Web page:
ASP Fire offers complete solutions for highly hazardous environments

fire high risk environment in an industrial area

From concentrated solar power (CSP) systems to oil-seed extraction plants, printing plants, and even explosives manufacturing facilities, fire engineering specialist ASP Fire offers a range of solutions for highly hazardous environments.

Fire risk in an industrial environment is often not localised to a specific area, which means that any potential hazards are not easy to identify and mitigate as a result, ASP Fire CEO Michael van Niekerk highlights.

Environments, where there is a risk of flammable vapour discharge, calls for a different focus, as any kind of ignition must be prevented from occurring. “Stopping a fire before it starts is the fundamental approach we adhere to,” van Niekerk stresses.

If a particular industrial environment poses any danger of flammable vapour being emitted, then it has to be ventilated accordingly. In addition, detection equipment has to be installed that can trigger emergency ventilation if need be.

If this measure by itself is insufficient, special foam-pouring equipment can also be installed to spray a foam layer over any large solvent spill, thereby preventing it from evaporating and forming a flammable vapour.

“An atmosphere containing combustible dust can be more dangerous than an atmosphere containing flammable vapour,” van Niekerk points out. When vapour burns, the concentration of fuel in the air might be 1.7% by volume.

Solid dust particles, on the other hand, contain more energy, and hence any explosion here is much more violent.  That is why sugar mills and flour mills, for example, generally blow up in the event of a dust explosion.

ASP Fire CEO Michael van NiekerkAny primary ignition in a hazardous environment can also result in dust layers on the roof of the building or even on the window sills to be suspended and pose a threat for ignition. Here the potential secondary explosion can be much more devastating than the initial event. “Hence we deploy ventilation and dust extraction to mitigate any fallout from the presence of dust,” van Niekerk elaborates.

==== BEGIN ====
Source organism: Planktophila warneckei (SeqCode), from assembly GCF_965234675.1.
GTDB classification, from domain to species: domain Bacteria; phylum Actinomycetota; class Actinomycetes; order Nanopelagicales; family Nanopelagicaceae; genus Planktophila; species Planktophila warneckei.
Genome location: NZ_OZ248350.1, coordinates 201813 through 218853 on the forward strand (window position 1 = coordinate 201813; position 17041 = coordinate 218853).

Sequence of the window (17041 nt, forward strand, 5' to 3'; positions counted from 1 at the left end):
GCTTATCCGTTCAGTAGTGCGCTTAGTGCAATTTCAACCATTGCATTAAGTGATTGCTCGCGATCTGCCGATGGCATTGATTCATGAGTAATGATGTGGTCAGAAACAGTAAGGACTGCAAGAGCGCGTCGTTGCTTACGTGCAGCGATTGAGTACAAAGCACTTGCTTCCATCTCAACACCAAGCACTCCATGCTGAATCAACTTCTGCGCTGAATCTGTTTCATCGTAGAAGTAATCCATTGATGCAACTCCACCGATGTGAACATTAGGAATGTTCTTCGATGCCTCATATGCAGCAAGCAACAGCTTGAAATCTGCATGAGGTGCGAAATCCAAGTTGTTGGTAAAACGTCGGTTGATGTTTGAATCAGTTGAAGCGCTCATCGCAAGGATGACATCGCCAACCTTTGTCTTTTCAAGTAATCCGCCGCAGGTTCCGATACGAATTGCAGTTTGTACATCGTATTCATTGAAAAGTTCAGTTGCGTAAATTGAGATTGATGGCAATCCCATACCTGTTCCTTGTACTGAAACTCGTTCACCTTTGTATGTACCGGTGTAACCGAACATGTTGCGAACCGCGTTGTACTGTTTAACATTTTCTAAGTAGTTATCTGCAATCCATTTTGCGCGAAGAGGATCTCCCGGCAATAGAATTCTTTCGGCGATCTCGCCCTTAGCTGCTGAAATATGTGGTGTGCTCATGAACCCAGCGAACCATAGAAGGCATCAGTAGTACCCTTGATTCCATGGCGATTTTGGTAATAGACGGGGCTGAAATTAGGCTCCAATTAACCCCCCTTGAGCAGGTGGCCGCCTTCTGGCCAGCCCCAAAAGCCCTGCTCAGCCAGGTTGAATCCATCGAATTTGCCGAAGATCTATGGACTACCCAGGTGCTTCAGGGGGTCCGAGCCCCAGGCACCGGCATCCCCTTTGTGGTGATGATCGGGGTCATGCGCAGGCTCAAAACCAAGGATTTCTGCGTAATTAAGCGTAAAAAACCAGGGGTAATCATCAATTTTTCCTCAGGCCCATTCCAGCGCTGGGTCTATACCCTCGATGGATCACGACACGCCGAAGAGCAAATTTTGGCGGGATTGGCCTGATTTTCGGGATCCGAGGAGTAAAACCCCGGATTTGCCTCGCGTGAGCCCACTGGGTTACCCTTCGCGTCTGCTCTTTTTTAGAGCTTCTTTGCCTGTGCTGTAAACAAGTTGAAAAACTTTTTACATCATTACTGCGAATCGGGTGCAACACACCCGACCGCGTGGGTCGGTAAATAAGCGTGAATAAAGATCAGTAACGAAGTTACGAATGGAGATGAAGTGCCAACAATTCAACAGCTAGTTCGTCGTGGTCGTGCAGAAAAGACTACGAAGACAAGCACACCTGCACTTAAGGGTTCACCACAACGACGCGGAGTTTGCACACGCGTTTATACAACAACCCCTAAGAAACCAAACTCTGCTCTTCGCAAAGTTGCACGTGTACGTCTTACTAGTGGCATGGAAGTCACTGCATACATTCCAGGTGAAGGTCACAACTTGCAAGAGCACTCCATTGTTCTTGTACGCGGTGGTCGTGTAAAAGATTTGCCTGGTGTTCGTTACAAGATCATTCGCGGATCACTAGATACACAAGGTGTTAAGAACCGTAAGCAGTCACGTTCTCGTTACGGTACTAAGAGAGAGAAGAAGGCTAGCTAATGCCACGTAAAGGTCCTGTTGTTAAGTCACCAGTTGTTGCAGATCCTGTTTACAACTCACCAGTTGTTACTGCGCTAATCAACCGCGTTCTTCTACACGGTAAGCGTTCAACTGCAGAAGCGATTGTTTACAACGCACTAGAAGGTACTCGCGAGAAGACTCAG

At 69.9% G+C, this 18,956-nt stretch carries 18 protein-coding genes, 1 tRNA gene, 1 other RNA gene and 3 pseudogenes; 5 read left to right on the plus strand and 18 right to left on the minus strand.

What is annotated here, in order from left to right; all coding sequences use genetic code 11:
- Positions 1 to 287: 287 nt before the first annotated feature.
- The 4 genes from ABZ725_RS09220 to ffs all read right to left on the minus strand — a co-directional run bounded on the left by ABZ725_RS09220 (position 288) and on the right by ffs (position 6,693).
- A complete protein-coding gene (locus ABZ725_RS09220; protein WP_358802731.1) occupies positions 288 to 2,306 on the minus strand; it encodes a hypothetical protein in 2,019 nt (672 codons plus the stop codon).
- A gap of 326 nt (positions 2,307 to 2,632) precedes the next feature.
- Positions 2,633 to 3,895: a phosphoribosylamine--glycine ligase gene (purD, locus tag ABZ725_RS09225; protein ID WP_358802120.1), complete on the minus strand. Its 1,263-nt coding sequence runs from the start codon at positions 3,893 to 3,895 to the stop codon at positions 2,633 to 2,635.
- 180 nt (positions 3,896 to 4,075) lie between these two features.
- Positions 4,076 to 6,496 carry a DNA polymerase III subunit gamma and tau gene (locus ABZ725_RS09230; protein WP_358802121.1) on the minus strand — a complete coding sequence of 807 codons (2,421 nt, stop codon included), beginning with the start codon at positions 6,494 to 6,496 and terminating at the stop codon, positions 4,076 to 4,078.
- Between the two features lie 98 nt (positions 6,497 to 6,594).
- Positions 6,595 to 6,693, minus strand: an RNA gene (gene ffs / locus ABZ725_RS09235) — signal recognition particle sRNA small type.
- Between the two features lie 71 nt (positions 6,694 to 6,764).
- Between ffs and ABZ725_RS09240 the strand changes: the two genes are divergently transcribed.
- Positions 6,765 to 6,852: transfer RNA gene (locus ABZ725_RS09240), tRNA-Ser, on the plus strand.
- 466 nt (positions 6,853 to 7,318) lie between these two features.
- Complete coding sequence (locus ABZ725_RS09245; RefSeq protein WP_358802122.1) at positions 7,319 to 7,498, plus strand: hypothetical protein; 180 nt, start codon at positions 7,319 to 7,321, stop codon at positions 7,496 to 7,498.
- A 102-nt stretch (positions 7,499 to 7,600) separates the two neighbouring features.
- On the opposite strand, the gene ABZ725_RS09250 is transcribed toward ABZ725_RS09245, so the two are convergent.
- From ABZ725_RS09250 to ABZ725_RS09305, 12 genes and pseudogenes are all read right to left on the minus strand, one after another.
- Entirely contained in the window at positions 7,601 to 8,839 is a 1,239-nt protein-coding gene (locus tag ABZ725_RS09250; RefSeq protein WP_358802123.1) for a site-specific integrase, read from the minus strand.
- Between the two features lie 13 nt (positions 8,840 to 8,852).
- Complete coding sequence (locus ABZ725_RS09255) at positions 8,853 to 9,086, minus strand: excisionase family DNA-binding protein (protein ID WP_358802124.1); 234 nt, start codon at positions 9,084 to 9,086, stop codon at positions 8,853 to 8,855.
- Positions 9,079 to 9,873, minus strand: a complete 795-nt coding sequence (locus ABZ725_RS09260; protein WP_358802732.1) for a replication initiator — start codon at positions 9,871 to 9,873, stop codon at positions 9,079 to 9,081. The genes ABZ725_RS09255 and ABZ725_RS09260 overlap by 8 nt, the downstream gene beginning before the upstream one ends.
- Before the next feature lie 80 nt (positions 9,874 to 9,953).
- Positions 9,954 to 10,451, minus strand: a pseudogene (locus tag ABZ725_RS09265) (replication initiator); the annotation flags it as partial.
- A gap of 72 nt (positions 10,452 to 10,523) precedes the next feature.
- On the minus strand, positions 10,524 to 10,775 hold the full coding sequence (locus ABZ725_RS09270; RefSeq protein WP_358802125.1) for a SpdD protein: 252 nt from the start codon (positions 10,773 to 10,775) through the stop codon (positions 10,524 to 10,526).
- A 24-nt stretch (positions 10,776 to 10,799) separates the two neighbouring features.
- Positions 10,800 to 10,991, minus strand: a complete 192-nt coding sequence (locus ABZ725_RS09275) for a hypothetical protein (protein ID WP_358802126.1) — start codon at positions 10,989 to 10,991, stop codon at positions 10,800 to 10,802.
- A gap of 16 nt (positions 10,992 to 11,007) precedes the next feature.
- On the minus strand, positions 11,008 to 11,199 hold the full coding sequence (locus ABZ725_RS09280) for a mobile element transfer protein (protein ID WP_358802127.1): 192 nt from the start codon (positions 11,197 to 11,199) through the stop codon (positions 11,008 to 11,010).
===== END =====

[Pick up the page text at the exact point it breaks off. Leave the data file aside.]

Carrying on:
Hazardous industrial environments with flammable vapour atmospheres are classified as different zones according to the risk, from Zone 0 (the highest risk) to Zone 1 and Zone 2 (lower risk), while atmospheres with combustible dust are classified as Zone 20 (the highest risk), to Zone 21 or Zone 22 (lower risk).

“Our main goal is to prevent any ignition sources,” van Niekerk stresses. Here electrical equipment has to be protected, for example, by using tried-and-tested methods such as static bonding or encapsulation with flameproof enclosures. Real-time measuring equipment can even be installed to ensure that the 10 ? threshold for static build-up is not exceeded.

“Preventing any explosion is critical. If you do have ignition in a hazardous area, it is more likely that there will be an explosion instead of a fire. That is to be avoided at all costs. Sprinkler, deluge and gas suppression systems are redundant in such an instance, as these measures are only triggered after the explosion has occurred,” van Niekerk stresses.

He urges that workers and management in highly hazardous industrial environments must become fanatical about fire safety. “It is important not only to install the correct equipment but to ensure that all workers receive rigorous training in risk identification and mitigation,” van Niekerk concludes.

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